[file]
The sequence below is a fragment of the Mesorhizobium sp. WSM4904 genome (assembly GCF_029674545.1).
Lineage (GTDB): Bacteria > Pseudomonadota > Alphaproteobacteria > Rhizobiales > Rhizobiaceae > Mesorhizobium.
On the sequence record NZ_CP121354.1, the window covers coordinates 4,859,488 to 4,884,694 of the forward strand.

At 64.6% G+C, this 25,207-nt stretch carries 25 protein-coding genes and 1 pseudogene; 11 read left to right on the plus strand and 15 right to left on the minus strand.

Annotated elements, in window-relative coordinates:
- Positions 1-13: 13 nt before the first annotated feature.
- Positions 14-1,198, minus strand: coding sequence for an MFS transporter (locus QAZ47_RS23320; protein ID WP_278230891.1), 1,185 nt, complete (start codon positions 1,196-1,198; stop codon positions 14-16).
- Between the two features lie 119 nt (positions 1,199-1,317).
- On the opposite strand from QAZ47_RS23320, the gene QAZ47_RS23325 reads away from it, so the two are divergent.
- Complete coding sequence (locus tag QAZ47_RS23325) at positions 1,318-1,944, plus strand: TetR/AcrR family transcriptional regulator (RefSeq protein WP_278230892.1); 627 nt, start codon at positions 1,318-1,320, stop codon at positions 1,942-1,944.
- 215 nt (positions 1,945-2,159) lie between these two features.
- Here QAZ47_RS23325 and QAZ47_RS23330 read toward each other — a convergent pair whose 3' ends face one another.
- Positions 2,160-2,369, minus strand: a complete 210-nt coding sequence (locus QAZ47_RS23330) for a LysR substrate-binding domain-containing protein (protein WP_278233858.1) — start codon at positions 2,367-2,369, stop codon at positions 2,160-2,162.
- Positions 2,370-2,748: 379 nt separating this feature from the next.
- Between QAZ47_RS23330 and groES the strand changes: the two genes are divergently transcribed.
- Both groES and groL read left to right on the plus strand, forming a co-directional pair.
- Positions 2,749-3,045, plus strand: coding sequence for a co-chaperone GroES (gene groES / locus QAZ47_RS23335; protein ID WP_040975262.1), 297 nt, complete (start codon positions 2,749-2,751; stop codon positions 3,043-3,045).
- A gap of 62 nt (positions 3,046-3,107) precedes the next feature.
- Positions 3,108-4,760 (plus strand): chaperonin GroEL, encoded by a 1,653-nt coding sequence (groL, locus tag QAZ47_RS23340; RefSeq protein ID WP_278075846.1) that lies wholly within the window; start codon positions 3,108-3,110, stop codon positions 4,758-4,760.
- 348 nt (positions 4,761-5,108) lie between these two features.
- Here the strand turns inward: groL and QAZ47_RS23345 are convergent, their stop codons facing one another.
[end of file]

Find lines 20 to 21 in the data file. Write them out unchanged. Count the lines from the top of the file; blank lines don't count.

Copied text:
- 348 nt (positions 4,761-5,108) lie between these two features.
- Here the strand turns inward: groL and QAZ47_RS23345 are convergent, their stop codons facing one another.